The store managers sued Hannon, alleging violations of the FLSA. Hannon gave back the total deductions plus interest. The trial court nevertheless ruled for the plaintiffs as a matter of law and ordered Hannon to pay them four months of back overtime pay for the period when they had lost their exemption.
On appeal, the 5th Circuit agreed with Hannon that the trial court should have applied the window of corrections based on the language of the regulation. The Secretary of Labor had taken the position in other cases that the window of corrections cannot be applied to a practice of impermissible deductions to achieve retroactive compliance. The court, however, said that because the regulation is unambiguous, (“reimbursements may be made at any time to preserve the window of correction”), the Secretary’s interpretation required no particular deference.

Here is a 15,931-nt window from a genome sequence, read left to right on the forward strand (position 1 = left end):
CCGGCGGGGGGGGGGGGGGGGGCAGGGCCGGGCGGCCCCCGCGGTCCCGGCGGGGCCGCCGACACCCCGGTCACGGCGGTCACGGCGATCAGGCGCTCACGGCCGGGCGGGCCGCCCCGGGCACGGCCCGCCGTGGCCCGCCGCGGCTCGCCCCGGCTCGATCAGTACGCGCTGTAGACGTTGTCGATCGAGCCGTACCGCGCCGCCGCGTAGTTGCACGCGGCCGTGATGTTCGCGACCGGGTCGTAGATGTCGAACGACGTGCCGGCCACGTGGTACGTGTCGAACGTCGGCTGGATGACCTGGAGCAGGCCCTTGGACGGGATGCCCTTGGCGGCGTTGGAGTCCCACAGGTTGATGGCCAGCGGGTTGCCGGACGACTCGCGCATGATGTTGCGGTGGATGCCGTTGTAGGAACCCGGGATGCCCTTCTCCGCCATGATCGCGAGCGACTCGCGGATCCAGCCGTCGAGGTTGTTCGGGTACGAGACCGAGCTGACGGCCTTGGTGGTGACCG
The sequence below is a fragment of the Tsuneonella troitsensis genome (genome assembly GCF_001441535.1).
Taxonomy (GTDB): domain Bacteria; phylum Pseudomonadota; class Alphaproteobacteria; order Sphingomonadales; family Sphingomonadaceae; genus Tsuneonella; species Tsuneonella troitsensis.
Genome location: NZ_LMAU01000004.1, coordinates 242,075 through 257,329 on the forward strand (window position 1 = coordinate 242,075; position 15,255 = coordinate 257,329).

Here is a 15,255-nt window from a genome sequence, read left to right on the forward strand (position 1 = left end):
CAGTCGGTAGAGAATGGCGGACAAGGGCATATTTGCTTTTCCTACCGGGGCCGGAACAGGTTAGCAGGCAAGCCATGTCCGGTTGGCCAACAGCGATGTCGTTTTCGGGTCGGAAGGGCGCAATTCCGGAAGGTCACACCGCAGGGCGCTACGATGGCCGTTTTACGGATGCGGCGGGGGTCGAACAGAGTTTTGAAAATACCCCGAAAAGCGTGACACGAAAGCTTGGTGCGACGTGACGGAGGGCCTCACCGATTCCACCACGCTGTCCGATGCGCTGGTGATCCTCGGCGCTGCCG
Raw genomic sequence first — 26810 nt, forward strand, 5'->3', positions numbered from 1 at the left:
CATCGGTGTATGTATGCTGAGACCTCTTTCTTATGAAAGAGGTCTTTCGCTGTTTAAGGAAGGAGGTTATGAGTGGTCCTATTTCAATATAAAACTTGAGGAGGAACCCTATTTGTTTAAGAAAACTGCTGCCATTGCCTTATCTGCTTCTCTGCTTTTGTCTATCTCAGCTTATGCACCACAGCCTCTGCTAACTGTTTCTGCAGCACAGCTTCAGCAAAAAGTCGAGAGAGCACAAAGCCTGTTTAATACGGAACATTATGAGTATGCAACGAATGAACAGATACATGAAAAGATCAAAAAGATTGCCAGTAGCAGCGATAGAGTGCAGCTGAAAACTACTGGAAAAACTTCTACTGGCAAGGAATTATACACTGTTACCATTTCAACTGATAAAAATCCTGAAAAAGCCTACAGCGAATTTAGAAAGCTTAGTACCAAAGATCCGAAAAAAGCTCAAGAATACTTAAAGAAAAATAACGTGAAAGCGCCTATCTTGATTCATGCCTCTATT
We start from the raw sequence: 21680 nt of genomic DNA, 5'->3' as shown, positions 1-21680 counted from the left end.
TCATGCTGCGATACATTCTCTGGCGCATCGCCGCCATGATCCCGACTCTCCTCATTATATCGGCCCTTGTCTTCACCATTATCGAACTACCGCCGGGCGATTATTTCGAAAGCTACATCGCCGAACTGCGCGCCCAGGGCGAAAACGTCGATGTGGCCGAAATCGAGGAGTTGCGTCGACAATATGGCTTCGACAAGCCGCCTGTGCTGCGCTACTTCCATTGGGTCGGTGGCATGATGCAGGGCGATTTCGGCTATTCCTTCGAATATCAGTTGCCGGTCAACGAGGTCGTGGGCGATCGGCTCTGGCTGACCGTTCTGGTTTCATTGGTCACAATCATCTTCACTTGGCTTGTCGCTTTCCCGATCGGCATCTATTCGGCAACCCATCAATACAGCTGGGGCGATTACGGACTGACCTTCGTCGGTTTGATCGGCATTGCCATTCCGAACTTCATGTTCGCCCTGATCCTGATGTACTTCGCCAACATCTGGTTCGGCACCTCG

By Margaret M. Clark, J.D., SPHR, senior legal editor for HR Magazine.
Arbitration Cost-Splitting Provisions Are Unenforceable
[Morrison v. Circuit City Stores, 6th Cir., No. 99-4099, Jan. 30, 2003.
Shankle v. Pep Boys—Manny, Moe & Jack Inc., No. 99-5897, Jan. 30, 2003.]
Forcing employees to engage in arbitration—and to share the costs of that process—may not be legally enforceable, according to the 6th U.S. Circuit Court of Appeals.
Both Circuit City and Pep Boys required prospective employees to sign arbitration agreements with cost-sharing provisions.
A trial court granted Circuit City’s motion to dismiss manager Lillian Morrison’s race and sex discrimination lawsuit and to compel arbitration. But, when mechanic Mark Shankle sued Pep Boys to collect severance pay, a different trial court stopped the arbitration because the cost-splitting provision was invalid and the agreement unenforceable.